Sophia Loren Rocks Faux-Fur Coat by Stella McCartney

Posted by on December 4, 2020 | Permalink

Italian screen icon Sophia Loren sent Instagram into a frenzy with a photo of her exuding feminine confidence in a luxurious cruelty-free coat from Stella McCartney’s new collection.

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A post shared by Stella McCartney (@stellamccartney)

A Very Special Gift

The coat, a present from PETA and its long-time supporter Stella for Sophia’s 86th birthday earlier this autumn, was made using KOBA, the world’s first bio-based faux fur, created by ECOPEL.

Using corn by-products from the biofuel industry, the manufacturing of KOBA requires 30% less energy and emits 63% less greenhouse gas than the production of traditional faux fur, making it a kind choice for the environment and animals.

“I am honoured that an iconic, stylish, chic, kick-ass woman like Sophia Loren would open her mind and heart to vegan fur for the first time ever with my bio-based, cruelty-free coat.”

– Stella McCartney

This innovative vegan design is proof that you can have a killer look without torturing and killing sensitive animals.

The Fur Trade Is Violent and Ugly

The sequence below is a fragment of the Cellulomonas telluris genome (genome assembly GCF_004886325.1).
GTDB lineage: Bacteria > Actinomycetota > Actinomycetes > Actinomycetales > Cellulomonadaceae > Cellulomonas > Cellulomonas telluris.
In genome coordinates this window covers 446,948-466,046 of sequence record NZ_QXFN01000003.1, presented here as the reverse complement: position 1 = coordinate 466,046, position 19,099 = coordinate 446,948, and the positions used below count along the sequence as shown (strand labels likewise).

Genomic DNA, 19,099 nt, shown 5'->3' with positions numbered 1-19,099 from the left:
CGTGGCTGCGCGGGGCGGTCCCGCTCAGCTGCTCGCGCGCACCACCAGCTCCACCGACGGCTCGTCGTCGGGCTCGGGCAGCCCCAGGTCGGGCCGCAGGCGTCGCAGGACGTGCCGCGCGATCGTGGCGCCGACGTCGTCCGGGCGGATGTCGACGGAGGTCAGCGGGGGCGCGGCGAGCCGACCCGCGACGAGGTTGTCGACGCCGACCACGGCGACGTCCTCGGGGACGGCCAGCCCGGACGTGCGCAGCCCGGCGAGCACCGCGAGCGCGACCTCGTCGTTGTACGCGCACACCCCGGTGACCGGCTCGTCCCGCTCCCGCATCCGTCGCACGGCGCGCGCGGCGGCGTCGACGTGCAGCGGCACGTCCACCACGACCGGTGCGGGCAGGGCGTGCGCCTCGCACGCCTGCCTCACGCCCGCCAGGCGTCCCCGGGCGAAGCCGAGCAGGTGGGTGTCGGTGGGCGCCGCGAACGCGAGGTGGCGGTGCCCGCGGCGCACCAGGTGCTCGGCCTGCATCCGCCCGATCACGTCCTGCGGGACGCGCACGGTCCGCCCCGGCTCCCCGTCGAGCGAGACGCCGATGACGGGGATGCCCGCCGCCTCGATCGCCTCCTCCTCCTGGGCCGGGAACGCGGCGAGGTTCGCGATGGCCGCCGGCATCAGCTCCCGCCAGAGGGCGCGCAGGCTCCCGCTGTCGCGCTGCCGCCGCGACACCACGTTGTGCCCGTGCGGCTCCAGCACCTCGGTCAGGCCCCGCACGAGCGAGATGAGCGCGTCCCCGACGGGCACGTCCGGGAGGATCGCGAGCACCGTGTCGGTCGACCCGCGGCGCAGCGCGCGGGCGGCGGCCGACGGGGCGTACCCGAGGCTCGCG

Recent investigations into Italian mink farms have found animals confined to cramped wire cages with no access to grass or water to swim in. Many were severely injured, and some were driven to self-mutilation by the stress of captivity. At the end of their miserable lives, they’re commonly gassed to death.

Jo-Anne McArthur | We Animals

Fur Farms Are COVID-19 Hotspots

Fur farms have been hotspots for COVID-19 outbreaks in Italy, Denmark, France, Greece, the Netherlands, Poland, Spain, Sweden, and the US, prompting Italy to suspend all fur farming.

When animals are confined next to each other in wire cages, it’s easy for diseases to spread through the exchange of urine, excrement, pus, and blood. As minks are particularly susceptible to respiratory illnesses, mink farms around the world are becoming dangerous breeding grounds for diseases and have been identified as COVID-19 hotspots.

A mutated version of the virus that originated in minks has now been identified in several countries and poses a risk to the effectiveness of future vaccines.

Other species reared on fur farms – such as foxes and raccoon dogs – are also known to be able to become infected with SARS-CoV–related viruses.

Italians Are Against Fur

We hope this statement coat inspires Sophia to join the 90% of Italians who have wholeheartedly rejected the bloody fur industry. The most influential names in Italian fashion, including Armani, Prada, Versace, Furla, Gucci, and Elisabetta Franchi, have all sworn off fur – an industry that Gucci CEO and President Marco Bizzarri has called outdated.

Minks Need Your Help

PETA is appealing to Italian Prime Minister Giuseppe Conte to close the country’s remaining mink farms permanently. Will you send him a message, too?